It was a quiet shabbos

...and a peaceful one, complete with a shabbos nap and a walk at dusk. 

And---as I was walking at Viele Lake, I fell into a thought-loop---one of the awful ones, painful with no exit and no possible repair.  
I was reliving my mother's last days, then my beloved's---and cast into that black hole of unassuagable regret, seeing every possible thing I might have done to make their days better, to have shown more patience, more love, more humor, more deep presence, some little scrap of wisdom.  In both cases I was exhausted and distraught, accompanying their difficult and timeless present, endless while about to end any moment.  An end meant the end of their suffering, and an end of my own unsustainable efforts----also the end of the presence of the ones most dear to me in my life.  Now, when these thoughts revisit, they come with a list of my glaring lacks at the time most needed:  of energy, of gentleness or kindness or cheer, or wisdom; of my sense of humor, gone AWOL.  As the sky began to darken slightly, I walked in that public park on the verge of breaking into sobs, and nowhere near my car.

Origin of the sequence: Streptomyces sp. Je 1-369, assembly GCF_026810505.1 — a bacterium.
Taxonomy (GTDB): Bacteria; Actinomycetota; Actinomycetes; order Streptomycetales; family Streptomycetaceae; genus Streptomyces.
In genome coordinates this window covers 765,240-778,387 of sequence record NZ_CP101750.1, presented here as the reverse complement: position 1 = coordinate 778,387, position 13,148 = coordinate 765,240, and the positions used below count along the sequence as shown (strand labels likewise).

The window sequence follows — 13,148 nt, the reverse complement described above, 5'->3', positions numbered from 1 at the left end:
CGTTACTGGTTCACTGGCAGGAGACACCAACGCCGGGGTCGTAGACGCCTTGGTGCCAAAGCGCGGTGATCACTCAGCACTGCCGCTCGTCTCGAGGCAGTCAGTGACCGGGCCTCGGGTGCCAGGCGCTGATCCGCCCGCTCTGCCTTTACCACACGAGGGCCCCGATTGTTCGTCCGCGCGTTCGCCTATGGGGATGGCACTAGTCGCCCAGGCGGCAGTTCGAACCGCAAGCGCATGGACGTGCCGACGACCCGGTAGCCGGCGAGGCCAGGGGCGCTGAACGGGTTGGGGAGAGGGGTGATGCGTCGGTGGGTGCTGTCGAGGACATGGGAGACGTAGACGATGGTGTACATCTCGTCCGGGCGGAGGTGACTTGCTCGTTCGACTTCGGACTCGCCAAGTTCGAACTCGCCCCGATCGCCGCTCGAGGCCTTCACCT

I approached the gazebo where a group of women were gathered, heads covered, food spread on the picnic table---and was greeted and invited to sit and eat with them, to break the Ramadan fast.
They recognized me.
A few years ago, when the family had first come from Saudi Arabia to deliver two of the daughters to the university, it happened that the grandmother/matriarch showed symptoms of altitude sickness.  I went quickly to the nearby market and brought back chlorophyll capsules, which mitigate those symptoms.  We exchanged contact information, and when the mother returned two years ago, we visited.
(She so graciously brought gifts---)
And here they were once more, reminding me that once in a while I did manage to do the right thing.

Now a bizarre thought sneaks in:  had I been as wise and as kind and as patient as I wished, would I have made their departure more difficult?  Did my distraught presence and behavior shoo them out of their bodies before things got worse or more painful?  

Is there a ceremony for asking forgiveness from our beloved dead?